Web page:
4 antigens (3 Pf and 1 Pv): 99% sensitivity


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Session II Testing for Malaria Infections (Sanjai Kumar, FDA)

Highly infectious nature of malaria parasites causes a potential risk from a few parasites that could be present in a unit of blood

Highest sensitivity achieved: 2 to 20 parasites/ml or 1000 parasites in a unit of blood

Minimum number of infectious parasites present in a unit of blood: Not known (biggest road block)

Possible solutions:

- A technology for parasite concentration

- An accurate knowledge of the minimum parasite burden in infected donors would allow to determine the required assay sensitivity


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Session III Testing for Malaria Infections in Blood Donors FDA)

Prof Chiodini, UK

Donor testing for malarial antibodies in at-risk populations

2004 42947 tested 1209 RR 2.82%

2005 66994 1368 2.04%

J-M 06 11988 236 1.97%

Prof Garraud, France

- # of donations tested: 75,016 (≈3.5%)

Negatives: 97.42%

Positives: 1%

Indeterminate: 1.59%


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Session III Testing for Malaria Infections in Blood Donors (Susan Stramer, ARC)

Total malaria deferrals (23, 611, 536 presenting donors)

2000-2005 (mean donation rate 1.69)

No. % Projected total lost donor

Travel 241,777 1.01 410,844

Resident 25, 339 1.69 42, 635

Malaria 495 .002 831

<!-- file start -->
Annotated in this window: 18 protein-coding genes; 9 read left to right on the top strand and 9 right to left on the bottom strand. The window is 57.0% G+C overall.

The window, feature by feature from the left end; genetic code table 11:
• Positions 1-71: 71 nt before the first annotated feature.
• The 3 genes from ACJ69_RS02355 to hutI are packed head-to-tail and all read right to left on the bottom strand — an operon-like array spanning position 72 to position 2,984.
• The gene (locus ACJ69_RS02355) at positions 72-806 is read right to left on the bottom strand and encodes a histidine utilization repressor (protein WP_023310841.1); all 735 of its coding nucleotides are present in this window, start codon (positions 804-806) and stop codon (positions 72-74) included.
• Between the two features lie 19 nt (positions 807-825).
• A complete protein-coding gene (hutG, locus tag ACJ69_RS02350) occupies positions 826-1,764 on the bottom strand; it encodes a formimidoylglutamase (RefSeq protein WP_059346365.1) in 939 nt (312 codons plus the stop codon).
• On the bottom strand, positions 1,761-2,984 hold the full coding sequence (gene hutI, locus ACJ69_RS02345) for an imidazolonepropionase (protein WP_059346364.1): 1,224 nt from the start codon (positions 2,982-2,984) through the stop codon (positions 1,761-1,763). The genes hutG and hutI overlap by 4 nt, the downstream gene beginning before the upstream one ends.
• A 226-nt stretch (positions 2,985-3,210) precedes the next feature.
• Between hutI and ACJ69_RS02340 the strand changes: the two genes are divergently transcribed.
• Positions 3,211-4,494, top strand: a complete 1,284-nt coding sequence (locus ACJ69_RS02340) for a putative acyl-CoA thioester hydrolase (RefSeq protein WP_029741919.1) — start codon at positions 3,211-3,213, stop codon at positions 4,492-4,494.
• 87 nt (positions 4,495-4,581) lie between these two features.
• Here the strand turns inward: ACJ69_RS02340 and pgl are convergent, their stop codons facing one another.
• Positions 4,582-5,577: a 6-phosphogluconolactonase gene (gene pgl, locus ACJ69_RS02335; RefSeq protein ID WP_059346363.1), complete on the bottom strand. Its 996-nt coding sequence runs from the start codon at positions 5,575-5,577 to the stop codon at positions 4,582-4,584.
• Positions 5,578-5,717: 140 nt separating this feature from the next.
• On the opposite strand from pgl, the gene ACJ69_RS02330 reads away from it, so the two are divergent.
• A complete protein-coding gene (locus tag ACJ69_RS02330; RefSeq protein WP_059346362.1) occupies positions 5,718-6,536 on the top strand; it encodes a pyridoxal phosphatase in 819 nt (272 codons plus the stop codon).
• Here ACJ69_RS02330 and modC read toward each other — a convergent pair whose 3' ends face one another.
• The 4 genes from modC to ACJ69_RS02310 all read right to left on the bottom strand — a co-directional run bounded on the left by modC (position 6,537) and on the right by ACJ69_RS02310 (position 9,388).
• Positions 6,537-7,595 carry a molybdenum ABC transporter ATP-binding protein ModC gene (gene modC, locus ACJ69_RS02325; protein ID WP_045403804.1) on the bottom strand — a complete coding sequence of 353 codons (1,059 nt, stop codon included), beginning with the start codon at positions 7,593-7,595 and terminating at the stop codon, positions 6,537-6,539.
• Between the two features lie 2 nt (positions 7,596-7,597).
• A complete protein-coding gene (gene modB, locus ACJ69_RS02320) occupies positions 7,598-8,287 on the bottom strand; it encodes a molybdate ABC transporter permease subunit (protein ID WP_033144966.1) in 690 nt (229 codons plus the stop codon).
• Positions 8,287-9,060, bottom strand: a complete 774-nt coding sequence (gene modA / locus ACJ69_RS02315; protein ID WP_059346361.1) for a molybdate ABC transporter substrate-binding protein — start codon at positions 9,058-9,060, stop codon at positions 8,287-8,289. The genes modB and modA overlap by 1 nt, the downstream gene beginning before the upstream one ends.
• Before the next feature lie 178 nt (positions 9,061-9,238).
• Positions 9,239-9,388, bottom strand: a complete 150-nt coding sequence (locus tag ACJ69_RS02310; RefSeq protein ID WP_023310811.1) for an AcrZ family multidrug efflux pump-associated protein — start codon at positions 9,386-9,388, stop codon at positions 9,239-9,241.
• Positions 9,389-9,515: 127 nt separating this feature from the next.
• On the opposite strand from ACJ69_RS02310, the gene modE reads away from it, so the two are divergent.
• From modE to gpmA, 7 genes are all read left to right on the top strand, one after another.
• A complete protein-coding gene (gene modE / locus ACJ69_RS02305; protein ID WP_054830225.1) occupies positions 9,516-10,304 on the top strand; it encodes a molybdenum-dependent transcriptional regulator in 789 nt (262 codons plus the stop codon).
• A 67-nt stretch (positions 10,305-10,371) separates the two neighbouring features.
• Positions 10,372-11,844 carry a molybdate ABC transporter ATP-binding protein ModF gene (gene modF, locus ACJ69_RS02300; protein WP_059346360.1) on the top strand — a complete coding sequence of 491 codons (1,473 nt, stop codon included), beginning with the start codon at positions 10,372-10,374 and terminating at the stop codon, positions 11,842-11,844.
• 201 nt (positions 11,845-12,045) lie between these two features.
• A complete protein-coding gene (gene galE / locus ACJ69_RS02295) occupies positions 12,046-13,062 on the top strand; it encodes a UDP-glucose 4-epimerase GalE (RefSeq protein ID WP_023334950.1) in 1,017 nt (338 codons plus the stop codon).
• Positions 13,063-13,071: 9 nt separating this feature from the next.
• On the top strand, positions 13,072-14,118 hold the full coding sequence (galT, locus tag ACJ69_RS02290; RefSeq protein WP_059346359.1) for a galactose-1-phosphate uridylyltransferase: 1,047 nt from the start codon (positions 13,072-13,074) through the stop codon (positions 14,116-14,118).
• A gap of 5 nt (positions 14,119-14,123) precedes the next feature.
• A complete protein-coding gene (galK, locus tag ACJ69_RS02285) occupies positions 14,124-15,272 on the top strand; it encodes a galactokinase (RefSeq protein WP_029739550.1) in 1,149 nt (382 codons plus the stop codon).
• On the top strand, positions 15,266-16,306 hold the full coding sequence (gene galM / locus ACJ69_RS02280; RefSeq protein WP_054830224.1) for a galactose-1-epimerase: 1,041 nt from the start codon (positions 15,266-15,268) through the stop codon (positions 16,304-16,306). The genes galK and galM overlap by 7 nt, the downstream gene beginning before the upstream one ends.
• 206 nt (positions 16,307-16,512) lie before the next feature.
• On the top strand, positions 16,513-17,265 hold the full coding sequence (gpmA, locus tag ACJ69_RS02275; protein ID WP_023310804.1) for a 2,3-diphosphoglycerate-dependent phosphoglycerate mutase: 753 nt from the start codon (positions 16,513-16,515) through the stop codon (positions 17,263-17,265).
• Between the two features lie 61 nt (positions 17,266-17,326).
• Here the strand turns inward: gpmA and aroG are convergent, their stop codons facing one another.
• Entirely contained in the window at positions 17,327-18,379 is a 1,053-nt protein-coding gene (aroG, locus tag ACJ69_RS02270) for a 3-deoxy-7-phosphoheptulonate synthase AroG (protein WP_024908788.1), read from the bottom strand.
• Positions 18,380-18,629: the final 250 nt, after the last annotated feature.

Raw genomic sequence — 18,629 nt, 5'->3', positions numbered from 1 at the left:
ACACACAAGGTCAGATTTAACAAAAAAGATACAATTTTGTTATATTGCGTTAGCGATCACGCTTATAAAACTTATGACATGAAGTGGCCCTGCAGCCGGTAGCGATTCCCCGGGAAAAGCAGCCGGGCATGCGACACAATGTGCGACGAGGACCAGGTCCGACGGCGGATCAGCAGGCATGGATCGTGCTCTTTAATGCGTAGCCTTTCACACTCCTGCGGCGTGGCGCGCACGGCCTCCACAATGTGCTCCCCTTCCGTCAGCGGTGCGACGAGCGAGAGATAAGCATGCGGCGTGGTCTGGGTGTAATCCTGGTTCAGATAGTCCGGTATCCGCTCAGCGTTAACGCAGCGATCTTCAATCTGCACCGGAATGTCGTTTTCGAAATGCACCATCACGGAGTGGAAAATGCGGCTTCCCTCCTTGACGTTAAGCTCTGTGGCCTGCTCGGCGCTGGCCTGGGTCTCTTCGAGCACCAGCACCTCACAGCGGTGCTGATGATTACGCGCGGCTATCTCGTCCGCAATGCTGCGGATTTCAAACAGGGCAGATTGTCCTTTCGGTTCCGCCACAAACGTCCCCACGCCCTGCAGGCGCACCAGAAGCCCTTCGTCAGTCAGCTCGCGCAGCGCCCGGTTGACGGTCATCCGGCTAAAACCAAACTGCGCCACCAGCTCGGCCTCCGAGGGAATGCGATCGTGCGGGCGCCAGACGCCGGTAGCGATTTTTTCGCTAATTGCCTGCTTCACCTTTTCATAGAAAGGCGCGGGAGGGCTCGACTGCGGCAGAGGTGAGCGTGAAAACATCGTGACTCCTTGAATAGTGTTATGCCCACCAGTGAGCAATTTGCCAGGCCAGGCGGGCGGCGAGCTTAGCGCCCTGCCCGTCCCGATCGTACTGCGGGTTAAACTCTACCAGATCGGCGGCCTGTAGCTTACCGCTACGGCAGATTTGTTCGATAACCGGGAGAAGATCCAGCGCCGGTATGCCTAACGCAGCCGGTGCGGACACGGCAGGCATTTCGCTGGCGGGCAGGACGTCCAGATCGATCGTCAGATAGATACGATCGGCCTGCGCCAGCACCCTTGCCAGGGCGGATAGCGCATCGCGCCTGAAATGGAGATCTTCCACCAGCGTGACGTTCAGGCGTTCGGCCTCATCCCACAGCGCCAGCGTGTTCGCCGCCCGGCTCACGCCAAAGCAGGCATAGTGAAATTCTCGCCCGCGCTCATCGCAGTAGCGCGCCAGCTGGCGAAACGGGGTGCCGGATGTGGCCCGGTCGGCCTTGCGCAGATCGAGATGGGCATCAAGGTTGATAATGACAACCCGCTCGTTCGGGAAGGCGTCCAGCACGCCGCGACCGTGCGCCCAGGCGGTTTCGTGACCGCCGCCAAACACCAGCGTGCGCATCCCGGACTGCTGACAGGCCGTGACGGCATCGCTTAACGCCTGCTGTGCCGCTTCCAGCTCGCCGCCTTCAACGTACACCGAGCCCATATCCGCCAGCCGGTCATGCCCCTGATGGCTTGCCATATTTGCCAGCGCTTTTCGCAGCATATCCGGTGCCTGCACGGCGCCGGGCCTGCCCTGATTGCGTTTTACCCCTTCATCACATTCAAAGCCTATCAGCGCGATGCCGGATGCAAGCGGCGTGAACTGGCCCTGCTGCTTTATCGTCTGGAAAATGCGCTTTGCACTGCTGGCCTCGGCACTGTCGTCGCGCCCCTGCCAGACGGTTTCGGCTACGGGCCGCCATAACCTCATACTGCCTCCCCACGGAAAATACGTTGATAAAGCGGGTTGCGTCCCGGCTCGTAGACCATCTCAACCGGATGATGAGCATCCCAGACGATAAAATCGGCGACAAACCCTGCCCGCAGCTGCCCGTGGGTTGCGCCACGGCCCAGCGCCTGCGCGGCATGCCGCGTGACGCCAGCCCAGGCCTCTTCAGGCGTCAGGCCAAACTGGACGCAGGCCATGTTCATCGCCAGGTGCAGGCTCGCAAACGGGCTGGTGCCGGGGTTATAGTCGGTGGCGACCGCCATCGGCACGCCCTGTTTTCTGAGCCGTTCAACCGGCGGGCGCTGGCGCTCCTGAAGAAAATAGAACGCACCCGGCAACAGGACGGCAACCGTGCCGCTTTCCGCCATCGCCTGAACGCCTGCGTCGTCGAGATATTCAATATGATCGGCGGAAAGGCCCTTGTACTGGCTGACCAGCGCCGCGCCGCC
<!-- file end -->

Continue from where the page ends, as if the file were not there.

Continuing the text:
Total 267,611 1.13 454,310

Australian EIA experience- at risk donors (7/17/05-3/30/06)

26, 356 donors screened (vistors/residents/infection)

2.28% RR


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Session III Testing for Malaria Infections in Blood Donors (David Leiby, ARC)

EIA Newmarket testing of Non-deferred donors

N 3,229

1R 21 (0.65%)

RR 11 (0.34%)

11 RR Donors: 2-no travel; 2-born or lived in Africa; 1 travel to India; 4-previously dx/tx for malaria > 3 years ago, at least 3 lived/born in Africa

Confirmatory testing: CDC


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Session IV (David Leiby, ARC)

Donor deferral: Majority of clinical infections and TTM from donors born or lived in Africa. Doubts about 1 year deferral policy for all travelers especially those going to resorts in Mexico

Parasite detection-

-DNA based tests:Technology deemed not ready due to its inability to detect a few parasites in a unit of blood

-Antibody testing: Experiences in UK, France and Australia were found to be satisfactory based on detection of 2/4 species


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Session IV (David Leiby, ARC)

Antibody testing in the US-

- Universal testing: Mixed responses but issue should remain open especially if there is sudden surge in malaria infections in the US

- Testing in at-risk populations: More data needed for geography based distribution and species prevalence to decide the number of species representation in the assay

- Some members of blood banking industry expressed concern regarding logistics related to database configuration to accommodate donor testing in a selected population